Sunday, May 22, 2005

maple hill cemetery tour

Last week, while I was waiting for a prescription to be filled, Luke and I went to Maple Hill Cemetery to snap a few shots. All of my photos from Maple Hill are here in a photoset on Flickr.

Also, for anyone interested, I discovered that the burial records of Maple Hill Cemetery are available online. A little information about Maple Hill: it's the oldest public cemetery in Alabama with burials dating back to 1818 when it was established; it is over 100 acres in size; there are between 80,000 and 100,000 burials in the cemetery; there are between 350 and 400 new burials each year.

It is one of the most beautiful and peaceful cemeteries I have ever visited, it is truly a memorial park. There are trees everywhere, and it is permitted to plant flowers and shrubs on the graves, or around the headstone, unlike many modern cemeteries which allow only flat plaques to make mowing easier. The City of Huntsville does an absolutely wonderful job maintaining the park-like setting, trimming around the trees and memorials, leaving the flowers planted by mourners to flourish. People will truly take strolls or jog through it, take their lunch-breaks there, or just sit and enjoy the scenery. It is a very peaceful place, somewhere I visit on a regular basis, to walk, sketch, or just reflect on life.

And yes, occasionally I have been wandering randomly through the cemetery and come across the grave of one of my patients. Usually I recognize the grave because it has a photo of the decedant. As an EMT, my patients aren't people, they're patients, which makes it much easier to work in conditions which would paralize the ordinary person. Finding the grave of a patient who died as a result of a wreck, makes the patient a person again, which breaks down the emotional separation which is needed to do the job.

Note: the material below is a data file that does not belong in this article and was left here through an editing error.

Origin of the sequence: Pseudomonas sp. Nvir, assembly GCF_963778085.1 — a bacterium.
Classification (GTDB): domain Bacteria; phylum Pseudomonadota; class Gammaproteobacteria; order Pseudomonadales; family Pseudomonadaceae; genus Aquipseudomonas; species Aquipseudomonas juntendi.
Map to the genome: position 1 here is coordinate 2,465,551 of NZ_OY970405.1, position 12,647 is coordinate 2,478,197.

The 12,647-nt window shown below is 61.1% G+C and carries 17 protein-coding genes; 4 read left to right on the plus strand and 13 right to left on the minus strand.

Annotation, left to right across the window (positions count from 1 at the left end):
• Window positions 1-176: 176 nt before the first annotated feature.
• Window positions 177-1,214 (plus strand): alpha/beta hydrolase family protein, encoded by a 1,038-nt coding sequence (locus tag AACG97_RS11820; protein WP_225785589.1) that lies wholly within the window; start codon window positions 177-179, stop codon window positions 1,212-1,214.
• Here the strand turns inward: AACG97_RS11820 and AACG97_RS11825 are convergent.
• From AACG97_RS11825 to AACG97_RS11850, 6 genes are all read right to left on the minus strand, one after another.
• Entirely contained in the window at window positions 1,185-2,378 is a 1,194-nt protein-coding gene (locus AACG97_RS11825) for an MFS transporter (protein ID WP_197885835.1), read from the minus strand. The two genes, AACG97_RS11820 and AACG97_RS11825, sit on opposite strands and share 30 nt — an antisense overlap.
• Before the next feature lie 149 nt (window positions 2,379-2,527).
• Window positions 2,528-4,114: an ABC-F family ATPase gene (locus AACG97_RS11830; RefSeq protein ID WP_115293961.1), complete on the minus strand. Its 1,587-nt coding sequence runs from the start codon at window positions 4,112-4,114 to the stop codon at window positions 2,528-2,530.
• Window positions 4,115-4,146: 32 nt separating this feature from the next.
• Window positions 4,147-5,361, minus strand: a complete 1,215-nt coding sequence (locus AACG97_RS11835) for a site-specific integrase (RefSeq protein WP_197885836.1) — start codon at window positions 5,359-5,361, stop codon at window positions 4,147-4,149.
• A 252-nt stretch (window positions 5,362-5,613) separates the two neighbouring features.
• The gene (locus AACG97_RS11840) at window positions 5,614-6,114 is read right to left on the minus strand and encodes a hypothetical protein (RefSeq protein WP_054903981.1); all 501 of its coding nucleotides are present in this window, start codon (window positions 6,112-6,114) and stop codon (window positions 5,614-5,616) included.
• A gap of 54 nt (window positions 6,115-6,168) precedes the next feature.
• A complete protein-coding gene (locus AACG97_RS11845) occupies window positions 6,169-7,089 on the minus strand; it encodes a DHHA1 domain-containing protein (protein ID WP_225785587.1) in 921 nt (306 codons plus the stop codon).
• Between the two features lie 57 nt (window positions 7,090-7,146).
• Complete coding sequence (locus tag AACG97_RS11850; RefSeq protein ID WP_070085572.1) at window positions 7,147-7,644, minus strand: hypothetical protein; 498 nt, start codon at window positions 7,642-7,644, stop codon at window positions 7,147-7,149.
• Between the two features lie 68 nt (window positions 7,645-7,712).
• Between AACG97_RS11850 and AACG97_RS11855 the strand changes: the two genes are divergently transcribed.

If you are not from the area, and are ever in Huntsville, I suggest stopping by for a while.

One of the more unusual shaped headstones. I know of only one other triangular headstone in the entire cemetery.

An Egyptian pyramid as a memorial. An engraving of Isis, with wings outstretched in protection are on this side, and the opposite side.

The other engraving of Isis on the pyramid memorial, and the family name.

A cloth-draped urn on top of a pedastal about 6 feet tall, which is a popular motif in Maple Hill.

A stone with a cros made of nails

A Jewish headstone, detail of the Menorah, Star of David, and dogwood blossoms.

Another Jewish grave with the dates in the Hebrew calendar.
Conversion of the Hebrew dates to the Gregorian (western standard) calendar:
Mayer, 19 October 1926 - 21 June 1988
Joan C., 10 July 1933 - 15 November 1998

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